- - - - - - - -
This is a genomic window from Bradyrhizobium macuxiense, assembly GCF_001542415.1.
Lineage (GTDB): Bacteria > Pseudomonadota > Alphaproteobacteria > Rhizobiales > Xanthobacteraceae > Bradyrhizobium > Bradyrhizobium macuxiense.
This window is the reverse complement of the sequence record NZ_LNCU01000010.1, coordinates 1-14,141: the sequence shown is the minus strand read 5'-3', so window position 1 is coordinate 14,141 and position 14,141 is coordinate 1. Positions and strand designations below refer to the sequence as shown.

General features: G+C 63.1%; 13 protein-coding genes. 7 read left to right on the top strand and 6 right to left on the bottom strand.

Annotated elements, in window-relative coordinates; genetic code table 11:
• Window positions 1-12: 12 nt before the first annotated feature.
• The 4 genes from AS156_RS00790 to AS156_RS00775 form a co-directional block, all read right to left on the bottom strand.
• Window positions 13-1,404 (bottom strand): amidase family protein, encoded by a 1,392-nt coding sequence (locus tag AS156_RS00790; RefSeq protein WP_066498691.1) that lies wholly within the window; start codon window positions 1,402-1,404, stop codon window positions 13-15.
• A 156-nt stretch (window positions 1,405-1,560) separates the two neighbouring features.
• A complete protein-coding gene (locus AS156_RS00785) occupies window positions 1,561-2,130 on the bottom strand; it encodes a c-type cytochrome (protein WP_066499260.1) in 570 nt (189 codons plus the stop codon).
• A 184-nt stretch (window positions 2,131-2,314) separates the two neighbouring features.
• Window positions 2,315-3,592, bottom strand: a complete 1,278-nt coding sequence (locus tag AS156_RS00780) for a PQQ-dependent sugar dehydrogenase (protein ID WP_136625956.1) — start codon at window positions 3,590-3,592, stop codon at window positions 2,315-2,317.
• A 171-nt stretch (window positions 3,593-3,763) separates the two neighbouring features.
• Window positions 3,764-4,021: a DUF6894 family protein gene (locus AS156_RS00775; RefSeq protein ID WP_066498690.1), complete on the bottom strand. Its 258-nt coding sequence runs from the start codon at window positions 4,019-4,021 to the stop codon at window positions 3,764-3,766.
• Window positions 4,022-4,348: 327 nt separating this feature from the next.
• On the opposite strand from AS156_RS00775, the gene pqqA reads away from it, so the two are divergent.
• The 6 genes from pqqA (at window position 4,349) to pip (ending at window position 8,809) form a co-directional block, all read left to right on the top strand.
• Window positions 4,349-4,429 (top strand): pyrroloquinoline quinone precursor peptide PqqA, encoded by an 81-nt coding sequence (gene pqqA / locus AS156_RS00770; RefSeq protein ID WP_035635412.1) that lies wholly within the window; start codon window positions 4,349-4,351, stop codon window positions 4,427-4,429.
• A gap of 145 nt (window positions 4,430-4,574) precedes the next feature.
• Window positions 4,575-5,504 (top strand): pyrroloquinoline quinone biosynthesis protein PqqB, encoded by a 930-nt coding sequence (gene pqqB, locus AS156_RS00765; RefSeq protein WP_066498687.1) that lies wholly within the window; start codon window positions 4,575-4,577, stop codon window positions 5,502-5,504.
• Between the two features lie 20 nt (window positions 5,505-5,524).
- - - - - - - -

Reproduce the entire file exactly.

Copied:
This is a genomic window from Bradyrhizobium macuxiense, assembly GCF_001542415.1.
Lineage (GTDB): Bacteria > Pseudomonadota > Alphaproteobacteria > Rhizobiales > Xanthobacteraceae > Bradyrhizobium > Bradyrhizobium macuxiense.
This window is the reverse complement of the sequence record NZ_LNCU01000010.1, coordinates 1-14,141: the sequence shown is the minus strand read 5'-3', so window position 1 is coordinate 14,141 and position 14,141 is coordinate 1. Positions and strand designations below refer to the sequence as shown.

General features: G+C 63.1%; 13 protein-coding genes. 7 read left to right on the top strand and 6 right to left on the bottom strand.

Annotated elements, in window-relative coordinates; genetic code table 11:
• Window positions 1-12: 12 nt before the first annotated feature.
• The 4 genes from AS156_RS00790 to AS156_RS00775 form a co-directional block, all read right to left on the bottom strand.
• Window positions 13-1,404 (bottom strand): amidase family protein, encoded by a 1,392-nt coding sequence (locus tag AS156_RS00790; RefSeq protein WP_066498691.1) that lies wholly within the window; start codon window positions 1,402-1,404, stop codon window positions 13-15.
• A 156-nt stretch (window positions 1,405-1,560) separates the two neighbouring features.
• A complete protein-coding gene (locus AS156_RS00785) occupies window positions 1,561-2,130 on the bottom strand; it encodes a c-type cytochrome (protein WP_066499260.1) in 570 nt (189 codons plus the stop codon).
• A 184-nt stretch (window positions 2,131-2,314) separates the two neighbouring features.
• Window positions 2,315-3,592, bottom strand: a complete 1,278-nt coding sequence (locus tag AS156_RS00780) for a PQQ-dependent sugar dehydrogenase (protein ID WP_136625956.1) — start codon at window positions 3,590-3,592, stop codon at window positions 2,315-2,317.
• A 171-nt stretch (window positions 3,593-3,763) separates the two neighbouring features.
• Window positions 3,764-4,021: a DUF6894 family protein gene (locus AS156_RS00775; RefSeq protein ID WP_066498690.1), complete on the bottom strand. Its 258-nt coding sequence runs from the start codon at window positions 4,019-4,021 to the stop codon at window positions 3,764-3,766.
• Window positions 4,022-4,348: 327 nt separating this feature from the next.
• On the opposite strand from AS156_RS00775, the gene pqqA reads away from it, so the two are divergent.
• The 6 genes from pqqA (at window position 4,349) to pip (ending at window position 8,809) form a co-directional block, all read left to right on the top strand.
• Window positions 4,349-4,429 (top strand): pyrroloquinoline quinone precursor peptide PqqA, encoded by an 81-nt coding sequence (gene pqqA / locus AS156_RS00770; RefSeq protein ID WP_035635412.1) that lies wholly within the window; start codon window positions 4,349-4,351, stop codon window positions 4,427-4,429.
• A gap of 145 nt (window positions 4,430-4,574) precedes the next feature.
• Window positions 4,575-5,504 (top strand): pyrroloquinoline quinone biosynthesis protein PqqB, encoded by a 930-nt coding sequence (gene pqqB, locus AS156_RS00765; RefSeq protein WP_066498687.1) that lies wholly within the window; start codon window positions 4,575-4,577, stop codon window positions 5,502-5,504.
• Between the two features lie 20 nt (window positions 5,505-5,524).